A Pathfinder/3.5 Compatible Adventure for 4-5 level 6 PCs
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– April 10, 2014
This module is 46 pages long, 1 page front cover, 1 page ToC (plus settlement statblock), 1 page editorial, 1 page advertisement, 1 page SRD and 1 page back cover, leaving us with 40 pages of content, so let’s take a look, shall we?
This being a review of an adventure module, the following contains SPOILERS. Potential players may wish to jump to the conclusion.
Still here? All right! The city of Hordenheim is a dangerous place – situated at crossroads, everything from nasty humanoids to power-mad wizards and pillaging armies makes its way through the area. Maintaining a careful neutrality, the city has been plagued for some time by its often violent guests – oh well, at least the location means the town is profitable – that does account for something, doesn’t it? Pollard Varice, burgomaster of Hordenheim has a shrewd sense of business and made an…interesting move. He appointed known upstanding citizen and practicing necromancer Findle Stirr the high sheriff. Now tax season is approaching and the PCs are hired to act as tax collectors since three particular problems have haunted the besieged burgomaster – first of all, whole neighborhoods are in open revolt. Secondly, counterfeit coins have appeared and thirdly, members of the tax assessor’s guard tend to turn up dead with a disturbing frequency.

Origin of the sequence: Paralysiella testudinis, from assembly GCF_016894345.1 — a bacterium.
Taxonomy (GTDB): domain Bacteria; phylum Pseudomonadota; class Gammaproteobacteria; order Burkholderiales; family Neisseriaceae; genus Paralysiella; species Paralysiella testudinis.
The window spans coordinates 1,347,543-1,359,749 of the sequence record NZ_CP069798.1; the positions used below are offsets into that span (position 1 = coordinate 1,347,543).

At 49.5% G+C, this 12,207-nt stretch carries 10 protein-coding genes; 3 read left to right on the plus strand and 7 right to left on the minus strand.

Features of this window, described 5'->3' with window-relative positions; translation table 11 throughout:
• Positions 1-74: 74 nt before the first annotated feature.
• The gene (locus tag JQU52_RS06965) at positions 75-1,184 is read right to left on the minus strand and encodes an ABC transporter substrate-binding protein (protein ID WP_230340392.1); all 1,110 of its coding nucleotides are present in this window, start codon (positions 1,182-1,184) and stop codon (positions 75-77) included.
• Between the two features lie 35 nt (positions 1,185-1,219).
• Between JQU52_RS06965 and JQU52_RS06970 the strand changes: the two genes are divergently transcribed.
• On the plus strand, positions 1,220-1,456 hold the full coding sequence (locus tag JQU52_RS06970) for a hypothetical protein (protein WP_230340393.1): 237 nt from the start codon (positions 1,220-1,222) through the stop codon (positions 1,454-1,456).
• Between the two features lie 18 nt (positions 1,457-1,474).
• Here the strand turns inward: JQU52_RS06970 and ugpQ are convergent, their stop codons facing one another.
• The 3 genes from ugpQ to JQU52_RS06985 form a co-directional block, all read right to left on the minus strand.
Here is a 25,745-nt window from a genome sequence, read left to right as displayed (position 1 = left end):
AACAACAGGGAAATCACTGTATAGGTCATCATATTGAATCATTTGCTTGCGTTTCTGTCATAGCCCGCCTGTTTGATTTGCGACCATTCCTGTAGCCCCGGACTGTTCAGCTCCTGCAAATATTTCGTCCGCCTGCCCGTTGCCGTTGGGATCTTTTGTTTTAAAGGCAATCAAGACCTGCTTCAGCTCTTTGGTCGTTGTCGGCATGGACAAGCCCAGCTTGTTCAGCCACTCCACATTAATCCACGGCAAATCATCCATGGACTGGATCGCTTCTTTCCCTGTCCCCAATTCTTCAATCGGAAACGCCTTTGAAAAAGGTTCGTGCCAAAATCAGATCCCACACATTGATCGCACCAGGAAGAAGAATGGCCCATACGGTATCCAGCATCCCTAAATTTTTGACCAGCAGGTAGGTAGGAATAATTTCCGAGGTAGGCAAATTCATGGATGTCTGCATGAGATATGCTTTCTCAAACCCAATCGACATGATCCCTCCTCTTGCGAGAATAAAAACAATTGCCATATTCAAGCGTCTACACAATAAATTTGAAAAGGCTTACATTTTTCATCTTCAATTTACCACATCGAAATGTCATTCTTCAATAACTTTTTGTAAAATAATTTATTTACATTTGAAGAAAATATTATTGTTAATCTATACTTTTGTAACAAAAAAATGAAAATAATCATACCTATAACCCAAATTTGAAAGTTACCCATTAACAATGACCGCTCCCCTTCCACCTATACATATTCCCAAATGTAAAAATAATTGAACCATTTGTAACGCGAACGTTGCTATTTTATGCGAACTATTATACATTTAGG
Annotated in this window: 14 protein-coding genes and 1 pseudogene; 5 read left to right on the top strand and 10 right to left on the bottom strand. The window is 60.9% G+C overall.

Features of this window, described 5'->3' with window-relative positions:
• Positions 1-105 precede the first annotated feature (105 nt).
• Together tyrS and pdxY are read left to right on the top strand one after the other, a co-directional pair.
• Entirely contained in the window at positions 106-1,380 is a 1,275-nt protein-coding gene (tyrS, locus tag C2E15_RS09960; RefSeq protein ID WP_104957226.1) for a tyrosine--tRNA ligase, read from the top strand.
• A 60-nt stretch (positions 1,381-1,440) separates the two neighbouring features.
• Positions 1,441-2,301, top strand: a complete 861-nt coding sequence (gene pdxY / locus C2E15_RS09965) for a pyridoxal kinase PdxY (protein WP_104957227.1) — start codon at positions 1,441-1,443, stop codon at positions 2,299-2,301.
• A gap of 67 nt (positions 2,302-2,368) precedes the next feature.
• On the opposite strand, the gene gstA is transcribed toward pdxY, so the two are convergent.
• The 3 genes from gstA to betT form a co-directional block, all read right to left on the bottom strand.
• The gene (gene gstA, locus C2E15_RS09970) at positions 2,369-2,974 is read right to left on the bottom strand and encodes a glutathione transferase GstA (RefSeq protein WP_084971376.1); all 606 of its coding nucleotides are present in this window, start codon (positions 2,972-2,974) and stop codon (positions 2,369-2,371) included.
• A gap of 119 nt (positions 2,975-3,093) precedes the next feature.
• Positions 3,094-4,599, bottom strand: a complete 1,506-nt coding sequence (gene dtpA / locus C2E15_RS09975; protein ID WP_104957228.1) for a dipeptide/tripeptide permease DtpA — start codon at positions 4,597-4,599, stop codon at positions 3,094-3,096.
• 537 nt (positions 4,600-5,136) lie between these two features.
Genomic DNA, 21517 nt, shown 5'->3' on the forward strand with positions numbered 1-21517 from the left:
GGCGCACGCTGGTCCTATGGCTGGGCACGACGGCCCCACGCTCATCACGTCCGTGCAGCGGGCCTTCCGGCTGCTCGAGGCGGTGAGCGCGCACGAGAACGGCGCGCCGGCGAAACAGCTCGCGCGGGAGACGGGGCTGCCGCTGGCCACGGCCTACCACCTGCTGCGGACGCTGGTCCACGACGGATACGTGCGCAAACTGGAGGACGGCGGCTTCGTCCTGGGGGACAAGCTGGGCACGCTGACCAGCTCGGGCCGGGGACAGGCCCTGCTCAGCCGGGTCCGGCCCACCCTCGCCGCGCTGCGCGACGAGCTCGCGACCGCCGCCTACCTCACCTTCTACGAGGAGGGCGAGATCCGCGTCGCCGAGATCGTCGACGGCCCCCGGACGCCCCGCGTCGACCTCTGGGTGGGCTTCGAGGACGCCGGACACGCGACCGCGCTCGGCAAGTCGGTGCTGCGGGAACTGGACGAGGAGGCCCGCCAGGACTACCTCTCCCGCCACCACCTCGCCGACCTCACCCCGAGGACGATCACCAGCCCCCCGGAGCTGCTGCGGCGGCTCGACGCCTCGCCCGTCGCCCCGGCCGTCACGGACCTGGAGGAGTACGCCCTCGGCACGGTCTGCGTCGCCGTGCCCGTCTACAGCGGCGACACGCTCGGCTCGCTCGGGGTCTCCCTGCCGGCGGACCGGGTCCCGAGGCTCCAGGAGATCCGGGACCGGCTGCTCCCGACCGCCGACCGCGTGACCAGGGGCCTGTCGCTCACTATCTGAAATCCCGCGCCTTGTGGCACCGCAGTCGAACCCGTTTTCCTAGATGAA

In the streets, the PCs will encounter rats here and there as they investigate the thieves guild – which is easy to find…and innocent, at least regarding the recent crimes. In case you don’t want to put the PCs in medias res, an encounter with a necromancer and his zombie guardsmen should also serve as an apt introduction to the uncommon police-force of Hordenheim: Speaking of which – the city comes with a surprising amount of local color – from smoke shops with fine cigars (and potentially pot) to the guild of sweeps, we get some exceedingly awesome ideas here. What is the guild of sweeps you ask? It’s a guild of people who have prods with alchemical salts that use these prods to herd slimes and oozes through the streets, thus cleaning them fast and efficiently. Is that awesome or what? But back to the module – the burgomaster deputizes thus the PCs and sends them off with the obviously xenophobic, nasty necromancer-sheriff to the Trots – a blue color neighborhood, where hard-working centaurs, satyrs and even minotaurs await the PCs – their rebellion can be ended by navigating the urban labyrinth and finding the ringleader – hopefully taking the minotaur alive or using their social skills to convince him to come along. The second task, ending the counterfeit ring, has the PCs interrogate an illiterate mute (have fun!) and then investigate the temple of wealth, where, after some snooping, they’ll find a group of leprechauns – including the high priest, as culprits of the counterfeiting.